If you would like to join the speaker for dinner afterwards, please make sure to email one the co-convenors at least a day before the event.






Room 1.02, Faculty of Classics

Dionysus after Nietzsche: The Birth of Tragedy in twentieth-century literature and thought’  

Dr Adam Lecznar (UCL)


This paper explores the methodology and the approach of a broader monograph project entitled Dionysus after Nietzsche: The Birth of Tragedy in twentieth-century literature and thought (forthcoming with Cambridge University Press). Taken from the introduction to the work, it sets out what is at stake in examining the impact of Nietzsche’s vision of Dionysus and the Greeks, especially as elaborated in The Birth of Tragedy, on later writers including Jane Harrison, D. H. Lawrence and Wole Soyinka. The paper focuses on the model of temporality and history that such a study requires, and its connection to debates surrounding reception, tradition and classicism.



Room G.21, Faculty of Classics

‘Returning to Salamanca: a Telemachan Odyssey’

Dr Kathleen Riley (Independent, Australia)


In his very personal exploration of Homer’s Odyssey, Daniel Mendelsohn points out: ‘As much as it is a tale of husbands and wives, this story is just as much—perhaps even more—about fathers and sons.’ The poem, in fact, begins and ends with a son in search of his father.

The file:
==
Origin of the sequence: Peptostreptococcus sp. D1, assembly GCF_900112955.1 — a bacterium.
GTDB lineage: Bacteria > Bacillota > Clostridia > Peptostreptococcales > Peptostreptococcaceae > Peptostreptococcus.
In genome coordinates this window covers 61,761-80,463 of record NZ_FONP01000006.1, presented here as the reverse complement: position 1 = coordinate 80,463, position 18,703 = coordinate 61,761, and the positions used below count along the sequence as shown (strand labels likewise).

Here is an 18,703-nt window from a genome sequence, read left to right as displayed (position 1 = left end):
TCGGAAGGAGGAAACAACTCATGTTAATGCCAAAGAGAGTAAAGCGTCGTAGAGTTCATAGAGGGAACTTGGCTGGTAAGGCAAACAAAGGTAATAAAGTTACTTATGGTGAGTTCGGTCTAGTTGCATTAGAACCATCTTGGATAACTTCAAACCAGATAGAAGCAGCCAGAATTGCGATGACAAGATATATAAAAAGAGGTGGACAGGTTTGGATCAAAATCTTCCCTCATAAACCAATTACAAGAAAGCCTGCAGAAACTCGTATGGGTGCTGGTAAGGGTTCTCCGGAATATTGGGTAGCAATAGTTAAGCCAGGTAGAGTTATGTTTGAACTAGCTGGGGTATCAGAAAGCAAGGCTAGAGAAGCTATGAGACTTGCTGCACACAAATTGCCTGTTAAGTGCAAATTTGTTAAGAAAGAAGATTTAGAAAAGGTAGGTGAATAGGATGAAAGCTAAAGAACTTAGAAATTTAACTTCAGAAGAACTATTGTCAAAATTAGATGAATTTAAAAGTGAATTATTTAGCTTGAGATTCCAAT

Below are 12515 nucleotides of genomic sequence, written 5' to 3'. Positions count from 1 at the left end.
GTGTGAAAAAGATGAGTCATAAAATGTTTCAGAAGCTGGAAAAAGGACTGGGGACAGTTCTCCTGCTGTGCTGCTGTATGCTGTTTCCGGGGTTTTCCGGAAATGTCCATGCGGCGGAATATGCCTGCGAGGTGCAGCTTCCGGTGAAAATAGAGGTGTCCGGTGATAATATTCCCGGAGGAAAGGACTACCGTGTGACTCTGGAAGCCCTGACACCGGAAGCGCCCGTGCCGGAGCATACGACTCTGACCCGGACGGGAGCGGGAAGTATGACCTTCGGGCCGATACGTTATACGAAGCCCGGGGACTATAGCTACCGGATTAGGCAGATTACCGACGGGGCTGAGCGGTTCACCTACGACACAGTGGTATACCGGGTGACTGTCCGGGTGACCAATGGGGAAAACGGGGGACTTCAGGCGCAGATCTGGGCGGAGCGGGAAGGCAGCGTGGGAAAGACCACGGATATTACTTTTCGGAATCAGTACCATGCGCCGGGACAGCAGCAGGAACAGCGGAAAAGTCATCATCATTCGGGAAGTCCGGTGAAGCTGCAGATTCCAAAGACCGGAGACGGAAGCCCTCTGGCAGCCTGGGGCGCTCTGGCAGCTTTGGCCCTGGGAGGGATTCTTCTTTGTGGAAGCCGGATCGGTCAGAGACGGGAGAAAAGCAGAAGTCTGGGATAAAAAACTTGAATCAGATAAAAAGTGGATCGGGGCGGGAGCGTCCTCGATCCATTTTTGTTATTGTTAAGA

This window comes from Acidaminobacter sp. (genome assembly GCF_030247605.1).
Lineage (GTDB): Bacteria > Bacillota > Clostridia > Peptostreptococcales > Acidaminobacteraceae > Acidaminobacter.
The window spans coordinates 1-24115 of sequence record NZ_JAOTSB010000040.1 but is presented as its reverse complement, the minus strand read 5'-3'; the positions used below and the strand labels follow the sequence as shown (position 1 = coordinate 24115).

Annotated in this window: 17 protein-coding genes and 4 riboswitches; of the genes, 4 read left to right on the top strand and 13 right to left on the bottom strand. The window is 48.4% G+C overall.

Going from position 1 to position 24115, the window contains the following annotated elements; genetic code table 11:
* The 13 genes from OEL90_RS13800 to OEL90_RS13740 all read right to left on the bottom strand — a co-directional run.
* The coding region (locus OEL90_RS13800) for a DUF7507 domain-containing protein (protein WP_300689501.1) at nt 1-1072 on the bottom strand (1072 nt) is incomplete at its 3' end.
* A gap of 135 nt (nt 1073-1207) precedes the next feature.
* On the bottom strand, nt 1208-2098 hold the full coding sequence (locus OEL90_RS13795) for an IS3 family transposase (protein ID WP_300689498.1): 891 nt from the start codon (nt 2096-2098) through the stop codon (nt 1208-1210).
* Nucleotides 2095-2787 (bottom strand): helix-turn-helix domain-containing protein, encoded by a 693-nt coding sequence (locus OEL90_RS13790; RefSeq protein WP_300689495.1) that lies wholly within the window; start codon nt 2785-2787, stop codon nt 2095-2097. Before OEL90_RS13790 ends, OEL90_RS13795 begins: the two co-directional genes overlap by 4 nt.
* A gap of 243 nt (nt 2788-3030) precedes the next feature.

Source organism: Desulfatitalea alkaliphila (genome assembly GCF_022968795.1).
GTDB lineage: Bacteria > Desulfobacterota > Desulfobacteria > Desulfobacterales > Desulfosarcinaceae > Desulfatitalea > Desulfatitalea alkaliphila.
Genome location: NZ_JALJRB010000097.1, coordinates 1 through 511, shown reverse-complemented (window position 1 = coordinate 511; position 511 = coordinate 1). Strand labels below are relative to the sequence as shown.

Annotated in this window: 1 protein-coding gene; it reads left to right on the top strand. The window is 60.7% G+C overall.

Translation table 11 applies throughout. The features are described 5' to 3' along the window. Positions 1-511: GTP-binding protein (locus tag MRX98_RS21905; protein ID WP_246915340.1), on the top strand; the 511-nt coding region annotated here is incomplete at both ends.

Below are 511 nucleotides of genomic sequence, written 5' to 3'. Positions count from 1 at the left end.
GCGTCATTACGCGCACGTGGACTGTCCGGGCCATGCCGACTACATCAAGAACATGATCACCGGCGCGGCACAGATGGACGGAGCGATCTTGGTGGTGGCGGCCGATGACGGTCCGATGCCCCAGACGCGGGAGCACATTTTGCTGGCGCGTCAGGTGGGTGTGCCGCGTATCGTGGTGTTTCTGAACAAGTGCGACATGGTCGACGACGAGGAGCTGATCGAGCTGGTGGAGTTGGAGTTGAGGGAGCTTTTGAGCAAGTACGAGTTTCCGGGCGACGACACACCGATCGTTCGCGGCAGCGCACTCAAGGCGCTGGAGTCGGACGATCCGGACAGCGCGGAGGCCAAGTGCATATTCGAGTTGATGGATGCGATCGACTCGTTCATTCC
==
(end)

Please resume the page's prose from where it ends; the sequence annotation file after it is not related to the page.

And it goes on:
Luis Gabriel Portillo (1907-1993) was a poet and left-wing intellectual who arrived in Britain as a refugee at the end of the Spanish Civil War. Sixty years later, his youngest son Michael, fresh from losing his parliamentary seat, made a televised pilgrimage back to the land of his father’s heroes, to the village of his formative years, to the front line of the civil war, and to the ancient university city of Salamanca. It was a moving Telemachan odyssey in which the themes of exile and nostos were potent and many-layered. Salamanca was Luis Portillo’s Ithaca, invaded by barbarian suitors in the form of Franco’s Falangists, its resilient beauty tenderly preserved in his memory and celebrated with flourish and delicacy in his exilic verses, the tristia he composed in suburban north London. His reverence for his alma mater, and his abiding bitterness towards the regime that had robbed him of his true place in the world, fuelled an unappeasable sense of loss and impossible nostos. ‘I had the feeling all my life’, Michael said, ‘that he was nursing a wound, that a terrible hurt had been done to him and he was always thinking about being in another place and another time. There was a tremendous nostalgia for what had been and what might have continued to be’.